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700,000-year-old horse gets its genome sequenced
Written by melody     July 11, 2014    
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It is nothing short of a world record in DNA research that scientists at the Centre for GeoGenetics at the Natural History Museum of Denmark (University of Copenhagen) have hit. They have sequenced the so far oldest genome from a prehistoric creature.

They have done so by sequencing and analyzing short pieces of DNA molecules preserved in bone-remnants from a horse that had been kept frozen for the last 700,000 years in the permafrost of Yukon, Canada.

By tracking the genomic changes that transformed prehistoric wild horses into domestic breeds, the researchers have revealed the genetic make-up of modern horses with unprecedented details.

Horse genome sequenced

DNA molecules can survive in fossils well after an organism dies. Not as whole chromosomes, but as short pieces that could be assembled back together, like a puzzle.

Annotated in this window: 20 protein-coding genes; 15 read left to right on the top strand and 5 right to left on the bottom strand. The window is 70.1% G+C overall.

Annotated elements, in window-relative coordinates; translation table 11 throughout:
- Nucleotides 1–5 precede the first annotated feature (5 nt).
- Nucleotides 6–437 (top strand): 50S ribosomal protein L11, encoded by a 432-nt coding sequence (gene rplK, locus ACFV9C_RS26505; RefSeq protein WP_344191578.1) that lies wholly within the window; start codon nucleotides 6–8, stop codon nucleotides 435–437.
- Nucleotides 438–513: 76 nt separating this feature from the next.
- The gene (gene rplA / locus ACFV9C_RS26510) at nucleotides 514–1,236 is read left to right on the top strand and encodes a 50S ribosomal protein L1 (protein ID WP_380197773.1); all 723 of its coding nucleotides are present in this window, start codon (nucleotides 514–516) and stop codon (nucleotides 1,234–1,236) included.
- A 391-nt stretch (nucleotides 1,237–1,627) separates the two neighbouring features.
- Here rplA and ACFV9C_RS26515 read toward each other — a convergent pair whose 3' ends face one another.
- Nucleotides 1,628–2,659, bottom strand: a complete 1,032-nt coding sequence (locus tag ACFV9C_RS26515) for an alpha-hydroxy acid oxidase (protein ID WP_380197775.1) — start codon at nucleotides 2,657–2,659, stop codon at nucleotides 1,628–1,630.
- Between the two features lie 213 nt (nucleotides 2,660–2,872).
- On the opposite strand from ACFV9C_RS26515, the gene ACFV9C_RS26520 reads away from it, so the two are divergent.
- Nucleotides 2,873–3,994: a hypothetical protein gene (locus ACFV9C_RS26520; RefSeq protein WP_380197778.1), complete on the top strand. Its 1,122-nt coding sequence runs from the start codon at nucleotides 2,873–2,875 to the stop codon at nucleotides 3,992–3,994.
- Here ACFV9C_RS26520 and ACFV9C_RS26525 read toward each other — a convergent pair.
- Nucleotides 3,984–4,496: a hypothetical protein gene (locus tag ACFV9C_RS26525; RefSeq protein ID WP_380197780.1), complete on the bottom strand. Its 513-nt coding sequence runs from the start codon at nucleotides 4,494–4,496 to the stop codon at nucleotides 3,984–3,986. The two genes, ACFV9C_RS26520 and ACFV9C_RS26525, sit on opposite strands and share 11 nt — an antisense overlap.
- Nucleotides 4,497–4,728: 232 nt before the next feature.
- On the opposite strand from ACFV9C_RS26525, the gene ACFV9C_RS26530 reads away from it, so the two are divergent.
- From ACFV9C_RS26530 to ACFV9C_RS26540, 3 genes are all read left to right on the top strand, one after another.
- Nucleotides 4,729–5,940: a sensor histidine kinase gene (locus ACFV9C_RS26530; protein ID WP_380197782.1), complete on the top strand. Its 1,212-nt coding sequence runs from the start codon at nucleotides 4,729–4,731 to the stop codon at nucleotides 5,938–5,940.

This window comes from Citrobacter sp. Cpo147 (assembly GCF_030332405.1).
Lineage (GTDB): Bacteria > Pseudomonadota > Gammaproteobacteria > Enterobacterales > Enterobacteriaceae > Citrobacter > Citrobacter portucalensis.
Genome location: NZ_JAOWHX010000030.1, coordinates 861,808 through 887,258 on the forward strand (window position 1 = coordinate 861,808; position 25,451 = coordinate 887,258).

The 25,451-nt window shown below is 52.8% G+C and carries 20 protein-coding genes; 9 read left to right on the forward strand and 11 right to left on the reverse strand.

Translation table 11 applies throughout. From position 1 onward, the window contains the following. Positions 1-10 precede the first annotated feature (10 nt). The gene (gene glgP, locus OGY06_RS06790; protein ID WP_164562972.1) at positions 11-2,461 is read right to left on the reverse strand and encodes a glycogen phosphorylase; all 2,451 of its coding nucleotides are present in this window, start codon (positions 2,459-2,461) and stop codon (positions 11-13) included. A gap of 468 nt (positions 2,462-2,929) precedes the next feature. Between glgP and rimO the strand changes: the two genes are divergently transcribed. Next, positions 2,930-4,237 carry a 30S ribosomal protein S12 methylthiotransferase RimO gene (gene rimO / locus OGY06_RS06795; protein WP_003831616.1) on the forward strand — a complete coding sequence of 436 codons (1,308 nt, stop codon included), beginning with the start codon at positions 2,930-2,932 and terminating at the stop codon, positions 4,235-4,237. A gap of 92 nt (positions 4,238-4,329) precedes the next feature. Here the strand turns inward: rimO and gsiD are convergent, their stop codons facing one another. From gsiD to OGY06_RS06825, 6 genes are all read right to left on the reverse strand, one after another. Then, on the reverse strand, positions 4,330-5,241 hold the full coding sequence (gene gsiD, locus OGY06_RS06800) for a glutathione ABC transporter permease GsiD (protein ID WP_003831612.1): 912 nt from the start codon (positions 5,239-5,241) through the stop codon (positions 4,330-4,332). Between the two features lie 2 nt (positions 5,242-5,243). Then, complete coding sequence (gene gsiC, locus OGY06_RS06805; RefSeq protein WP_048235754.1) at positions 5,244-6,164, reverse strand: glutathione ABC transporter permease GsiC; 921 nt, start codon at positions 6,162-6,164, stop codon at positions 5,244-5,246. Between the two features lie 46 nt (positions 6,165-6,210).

Sometimes enough molecules survive so that the full genome sequence of extinct species could be resurrected and over the last years, the full genome sequence of a few ancient humans and archaic hominins has been characterized. But so far, none dated back to before 70,000 years.

Now Dr. Ludovic Orlando and Professor Eske Willerslev from the Centre for GeoGenetics have beaten this DNA-record by about 10 times. Thereby the two researchers -- in collaboration with Danish and international colleagues -- have been able to track major genomic changes over the last 700.000 years of evolution of the horse lineage.

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Copenhagen University
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University of Copenhagen
Contributor's Comment
In modern molecular biology and genetics, the genome is the genetic material of an organism. It is encoded either in DNA or, for many types of viruses, in RNA. The genome includes both the genes and the non-coding sequences of the DNA/RNA
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